Donated human red blood cells (RBC) are processed and stored in blood banks for up to 42 days. During storage, RBC undergo biochemical and biophysical changes: bioreactive substances from RBC breakdown and from the storage system itself accumulate over time. There continues to be concern that transfusion of this heterogeneous product produces adverse clinical effects. Four recently completed large randomized controlled trials (RCT) addressed clinical impacts of RBC storage age. These RCT found no significant deleterious effects of longer-stored RBC transfusion in contrast to earlier observational literature often associating longer-stored RBC with increased morbidity/mortality. In addition, there was a non-significant trend toward worse outcomes with shorter-stored RBC. However, these RCT did not individually address safety of RBC >35 days or include sufficient numbers of subjects receiving RBC at either storage age extreme (<7 days or >35 days) to identify effects of RBC transfusion at these limits. Finally, recent biomarker studies defining the evolving metabolomics age of RBC during storage suggest RBC transfused in the mid-storage window may be preferable to either shorter or longer storage age extreme. Conventional meta-analysis methodology combines multiple trials' data to reveal new information. However, meta-analyses of RBC storage age trials have been hampered by study variability and thus unable to analyze the impact of storage age extremes. The most powerful technique to explore the full implications of trial results is Individual Patient Data Meta-Analysis (IPDMA), which allows direct comparison of each subject's data and outcomes across trials. We propose performing IPDMA across the four RCTs of RBC storage age in a unique international collaboration to explore the relationship between age of transfused RBC and mortality/morbidity. We will identify and refine common data elements to extract comparable Individual Patient Data (IPD) from the 4 largest RCT: ABLE, RECESS, INFORM and TRANSFUSE. We will merge IPD from nearly 33,000 subjects, the largest number transfused with RBC at storage age extremes to date, to optimize comparison of outcomes, such as mortality. The primary analysis will use IPDMA to assess the effect of longer vs. shorter stored RBC on time to death through 28 days from the first RBC transfusion, preserving the benefits of randomization while increasing statistical power. We will also use IPDMA to explore the hypothesis that RBC transfusion at either storage extreme is associated with other adverse outcomes. We will additionally investigate whether mid-range storage duration RBC could be associated with better outcomes as suggested from metabolomics studies. If exploration of the combined datasets suggests either extreme of storage age is associated with worse clinical outcomes, then global blood bank RBC practice, storage methods and/or transfusion practice might be dramatically impacted. Secondly, if mid-range stored RBC are associated with fewer adverse clinical events, this would support the need to incorporate metabolomics in further studies of the impact of RBC transfusion.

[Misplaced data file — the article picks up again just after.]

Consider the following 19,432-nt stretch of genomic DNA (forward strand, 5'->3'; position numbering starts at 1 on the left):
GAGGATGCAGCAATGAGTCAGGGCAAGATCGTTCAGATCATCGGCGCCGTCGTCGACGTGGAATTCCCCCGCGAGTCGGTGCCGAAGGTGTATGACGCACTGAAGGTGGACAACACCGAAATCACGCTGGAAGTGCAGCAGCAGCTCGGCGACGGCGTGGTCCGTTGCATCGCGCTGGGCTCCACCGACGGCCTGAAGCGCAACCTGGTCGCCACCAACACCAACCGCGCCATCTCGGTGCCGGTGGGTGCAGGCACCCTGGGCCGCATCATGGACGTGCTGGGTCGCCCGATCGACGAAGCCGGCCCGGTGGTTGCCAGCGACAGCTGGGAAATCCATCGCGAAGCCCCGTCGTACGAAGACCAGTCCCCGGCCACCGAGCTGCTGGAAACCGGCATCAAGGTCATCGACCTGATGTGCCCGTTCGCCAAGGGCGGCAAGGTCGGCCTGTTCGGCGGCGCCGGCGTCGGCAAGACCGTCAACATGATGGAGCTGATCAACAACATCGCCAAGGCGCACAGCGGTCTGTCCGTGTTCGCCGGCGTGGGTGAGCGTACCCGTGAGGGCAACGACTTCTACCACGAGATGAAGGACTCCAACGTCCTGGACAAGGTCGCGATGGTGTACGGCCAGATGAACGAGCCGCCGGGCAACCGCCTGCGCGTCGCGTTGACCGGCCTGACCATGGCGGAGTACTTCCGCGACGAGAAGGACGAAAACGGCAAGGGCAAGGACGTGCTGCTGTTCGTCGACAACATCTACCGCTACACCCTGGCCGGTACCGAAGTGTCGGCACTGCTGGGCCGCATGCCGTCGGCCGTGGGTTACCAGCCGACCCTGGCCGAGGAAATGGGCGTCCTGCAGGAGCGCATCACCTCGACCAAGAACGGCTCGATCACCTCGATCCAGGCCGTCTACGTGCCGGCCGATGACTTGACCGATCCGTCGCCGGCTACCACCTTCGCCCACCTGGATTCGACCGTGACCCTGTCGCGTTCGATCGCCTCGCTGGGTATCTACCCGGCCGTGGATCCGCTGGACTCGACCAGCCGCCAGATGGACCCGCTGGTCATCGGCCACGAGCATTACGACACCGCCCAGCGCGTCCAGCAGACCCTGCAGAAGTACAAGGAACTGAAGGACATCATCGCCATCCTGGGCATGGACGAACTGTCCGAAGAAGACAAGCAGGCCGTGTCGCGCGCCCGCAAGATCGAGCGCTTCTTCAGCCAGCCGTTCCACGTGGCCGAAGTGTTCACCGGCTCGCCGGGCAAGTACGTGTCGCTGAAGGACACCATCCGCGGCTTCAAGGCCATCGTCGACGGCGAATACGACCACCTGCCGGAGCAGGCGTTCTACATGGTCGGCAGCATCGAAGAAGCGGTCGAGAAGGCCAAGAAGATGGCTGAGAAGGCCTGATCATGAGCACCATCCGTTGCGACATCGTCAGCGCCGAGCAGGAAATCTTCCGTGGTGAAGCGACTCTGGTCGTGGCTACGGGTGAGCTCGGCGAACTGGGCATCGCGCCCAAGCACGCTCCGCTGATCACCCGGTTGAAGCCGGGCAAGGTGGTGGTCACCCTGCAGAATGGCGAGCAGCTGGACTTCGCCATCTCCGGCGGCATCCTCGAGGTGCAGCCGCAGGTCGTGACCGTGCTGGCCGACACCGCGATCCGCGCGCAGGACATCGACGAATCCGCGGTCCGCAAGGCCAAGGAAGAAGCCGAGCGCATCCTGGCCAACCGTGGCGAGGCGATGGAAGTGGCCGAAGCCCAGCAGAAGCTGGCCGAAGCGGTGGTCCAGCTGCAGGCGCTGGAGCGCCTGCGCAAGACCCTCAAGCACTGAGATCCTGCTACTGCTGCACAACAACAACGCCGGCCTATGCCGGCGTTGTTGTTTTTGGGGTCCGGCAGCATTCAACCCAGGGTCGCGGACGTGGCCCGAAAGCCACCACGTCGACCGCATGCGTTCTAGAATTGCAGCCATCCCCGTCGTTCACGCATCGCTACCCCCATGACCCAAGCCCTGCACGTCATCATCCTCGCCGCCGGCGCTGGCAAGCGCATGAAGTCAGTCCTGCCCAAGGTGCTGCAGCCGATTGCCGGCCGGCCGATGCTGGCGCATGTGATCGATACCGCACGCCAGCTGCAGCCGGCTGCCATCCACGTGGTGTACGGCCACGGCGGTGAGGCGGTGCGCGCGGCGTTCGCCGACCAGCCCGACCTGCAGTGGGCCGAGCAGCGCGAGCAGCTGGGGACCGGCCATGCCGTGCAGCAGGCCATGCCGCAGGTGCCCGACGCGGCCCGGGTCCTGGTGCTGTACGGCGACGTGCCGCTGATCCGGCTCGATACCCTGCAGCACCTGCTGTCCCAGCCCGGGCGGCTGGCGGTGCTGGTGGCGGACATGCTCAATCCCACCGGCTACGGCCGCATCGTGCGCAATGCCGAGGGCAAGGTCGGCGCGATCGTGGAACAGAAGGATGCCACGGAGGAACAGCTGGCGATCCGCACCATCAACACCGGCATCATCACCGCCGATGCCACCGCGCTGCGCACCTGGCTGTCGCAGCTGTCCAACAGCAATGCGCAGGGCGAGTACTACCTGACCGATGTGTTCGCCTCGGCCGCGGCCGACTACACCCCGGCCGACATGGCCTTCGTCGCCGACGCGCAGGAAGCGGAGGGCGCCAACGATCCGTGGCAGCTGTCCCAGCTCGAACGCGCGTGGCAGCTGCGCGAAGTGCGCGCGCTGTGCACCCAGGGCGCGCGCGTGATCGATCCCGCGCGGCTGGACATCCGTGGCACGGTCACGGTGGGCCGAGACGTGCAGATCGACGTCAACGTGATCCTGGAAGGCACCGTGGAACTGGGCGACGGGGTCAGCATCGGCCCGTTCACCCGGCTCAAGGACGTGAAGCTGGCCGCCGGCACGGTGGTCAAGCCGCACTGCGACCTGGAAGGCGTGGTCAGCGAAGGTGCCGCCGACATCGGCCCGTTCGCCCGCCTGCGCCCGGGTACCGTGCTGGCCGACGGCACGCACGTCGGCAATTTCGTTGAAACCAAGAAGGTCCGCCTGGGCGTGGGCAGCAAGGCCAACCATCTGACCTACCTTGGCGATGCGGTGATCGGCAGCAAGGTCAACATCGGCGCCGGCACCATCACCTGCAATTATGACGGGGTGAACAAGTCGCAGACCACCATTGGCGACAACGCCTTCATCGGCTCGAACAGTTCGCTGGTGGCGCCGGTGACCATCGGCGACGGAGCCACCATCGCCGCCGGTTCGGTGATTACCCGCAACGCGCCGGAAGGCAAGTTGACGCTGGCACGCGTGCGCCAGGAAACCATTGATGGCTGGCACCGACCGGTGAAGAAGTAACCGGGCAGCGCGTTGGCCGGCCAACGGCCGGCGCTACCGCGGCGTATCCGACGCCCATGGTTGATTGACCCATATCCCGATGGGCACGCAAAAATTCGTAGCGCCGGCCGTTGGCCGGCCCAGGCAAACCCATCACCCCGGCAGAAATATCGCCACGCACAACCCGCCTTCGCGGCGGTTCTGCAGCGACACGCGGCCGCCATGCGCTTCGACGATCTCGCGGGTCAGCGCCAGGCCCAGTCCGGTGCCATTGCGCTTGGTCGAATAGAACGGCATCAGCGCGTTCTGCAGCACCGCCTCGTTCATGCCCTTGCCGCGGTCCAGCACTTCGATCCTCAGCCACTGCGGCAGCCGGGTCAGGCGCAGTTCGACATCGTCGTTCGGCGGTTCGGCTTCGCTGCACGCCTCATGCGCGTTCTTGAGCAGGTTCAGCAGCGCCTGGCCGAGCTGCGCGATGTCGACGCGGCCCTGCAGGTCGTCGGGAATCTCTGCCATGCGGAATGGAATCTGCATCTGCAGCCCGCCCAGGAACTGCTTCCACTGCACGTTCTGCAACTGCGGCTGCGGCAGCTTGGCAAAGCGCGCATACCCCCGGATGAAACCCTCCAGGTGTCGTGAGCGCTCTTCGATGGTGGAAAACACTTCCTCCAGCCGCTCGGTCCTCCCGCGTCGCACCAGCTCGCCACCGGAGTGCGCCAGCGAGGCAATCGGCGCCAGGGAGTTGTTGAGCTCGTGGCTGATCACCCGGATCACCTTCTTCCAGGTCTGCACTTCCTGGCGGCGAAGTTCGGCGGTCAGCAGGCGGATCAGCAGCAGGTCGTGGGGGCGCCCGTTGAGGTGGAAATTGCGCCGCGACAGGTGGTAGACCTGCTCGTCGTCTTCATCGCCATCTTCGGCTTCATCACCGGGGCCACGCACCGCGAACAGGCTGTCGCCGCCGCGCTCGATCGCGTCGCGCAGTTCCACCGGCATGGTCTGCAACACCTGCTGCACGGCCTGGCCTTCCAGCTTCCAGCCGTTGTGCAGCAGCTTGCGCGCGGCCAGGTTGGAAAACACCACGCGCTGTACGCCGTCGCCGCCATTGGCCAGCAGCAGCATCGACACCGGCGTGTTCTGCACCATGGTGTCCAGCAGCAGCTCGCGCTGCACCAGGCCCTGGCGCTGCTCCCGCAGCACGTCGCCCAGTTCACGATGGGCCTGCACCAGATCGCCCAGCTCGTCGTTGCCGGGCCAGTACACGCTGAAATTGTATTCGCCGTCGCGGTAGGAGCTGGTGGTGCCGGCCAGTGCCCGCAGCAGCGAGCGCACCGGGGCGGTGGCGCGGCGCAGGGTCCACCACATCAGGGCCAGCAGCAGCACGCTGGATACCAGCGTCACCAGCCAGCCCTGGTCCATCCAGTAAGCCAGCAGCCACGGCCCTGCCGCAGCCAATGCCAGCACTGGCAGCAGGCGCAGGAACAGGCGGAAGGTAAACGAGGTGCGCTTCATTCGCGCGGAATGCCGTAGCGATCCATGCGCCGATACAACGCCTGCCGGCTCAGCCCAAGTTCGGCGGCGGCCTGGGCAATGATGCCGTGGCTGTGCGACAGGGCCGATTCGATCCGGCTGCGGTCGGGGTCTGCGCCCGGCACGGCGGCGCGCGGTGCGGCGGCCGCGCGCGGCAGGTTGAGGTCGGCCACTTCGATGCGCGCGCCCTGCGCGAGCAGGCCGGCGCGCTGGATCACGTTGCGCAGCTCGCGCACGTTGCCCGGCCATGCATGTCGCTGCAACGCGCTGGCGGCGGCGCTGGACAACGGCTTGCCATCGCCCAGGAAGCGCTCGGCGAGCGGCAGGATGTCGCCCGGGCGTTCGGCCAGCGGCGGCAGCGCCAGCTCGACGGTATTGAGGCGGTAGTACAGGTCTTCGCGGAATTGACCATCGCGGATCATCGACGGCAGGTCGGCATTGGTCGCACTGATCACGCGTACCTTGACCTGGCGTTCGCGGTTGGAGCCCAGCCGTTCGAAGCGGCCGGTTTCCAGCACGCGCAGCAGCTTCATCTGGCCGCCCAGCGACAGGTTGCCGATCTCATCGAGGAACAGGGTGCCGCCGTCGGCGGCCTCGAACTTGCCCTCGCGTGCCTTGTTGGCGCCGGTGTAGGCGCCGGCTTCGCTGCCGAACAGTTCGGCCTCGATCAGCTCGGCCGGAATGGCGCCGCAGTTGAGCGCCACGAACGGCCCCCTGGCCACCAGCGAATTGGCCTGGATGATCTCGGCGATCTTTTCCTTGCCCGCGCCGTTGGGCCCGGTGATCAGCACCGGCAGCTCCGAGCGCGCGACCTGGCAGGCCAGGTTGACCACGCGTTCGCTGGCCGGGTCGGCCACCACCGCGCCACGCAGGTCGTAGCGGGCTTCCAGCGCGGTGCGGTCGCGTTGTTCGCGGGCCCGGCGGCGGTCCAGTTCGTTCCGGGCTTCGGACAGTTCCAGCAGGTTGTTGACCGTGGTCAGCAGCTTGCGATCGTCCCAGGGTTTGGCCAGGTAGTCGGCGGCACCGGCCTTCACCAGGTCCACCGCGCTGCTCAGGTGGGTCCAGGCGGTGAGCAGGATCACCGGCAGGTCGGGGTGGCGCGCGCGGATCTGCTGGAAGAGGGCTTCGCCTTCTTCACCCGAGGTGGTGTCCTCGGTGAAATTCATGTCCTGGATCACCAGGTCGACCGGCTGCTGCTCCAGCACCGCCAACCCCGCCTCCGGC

Public Health Relevance

Red blood cells processed for transfusion to patients undergo refrigerated storage in the blood bank for up to 42 days. Although some prior basic science and clinical research have suggested that transfusion with red cells stored for a longer duration within this 42 day period can contribute to adverse clinical effects, all four recent large randomized clinical trials evaluating the effects of transfused red cell age found no evidence that longer storage age negatively affects patient outcomes. Since few patients in each study received the extremes of the shortest (?7 days) or longest (>35 days) stored red cells, we propose to combine individual patient data from each of these large study databases to evaluate the outcomes of the merged population of patients receiving the extremes of red cell storage compared to patients who received blood of other storage durations and to explore the relation between mortality and the exact age of red blood cells (in days) as a continuous time-line, an analysis that has not been done before.

National Institute of Health (NIH)
National Heart, Lung, and Blood Institute (NHLBI)
Exploratory/Developmental Grants (R21)
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Special Emphasis Panel (ZRG1)
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Zou, Shimian
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University of Minnesota Twin Cities
Schools of Medicine
United States
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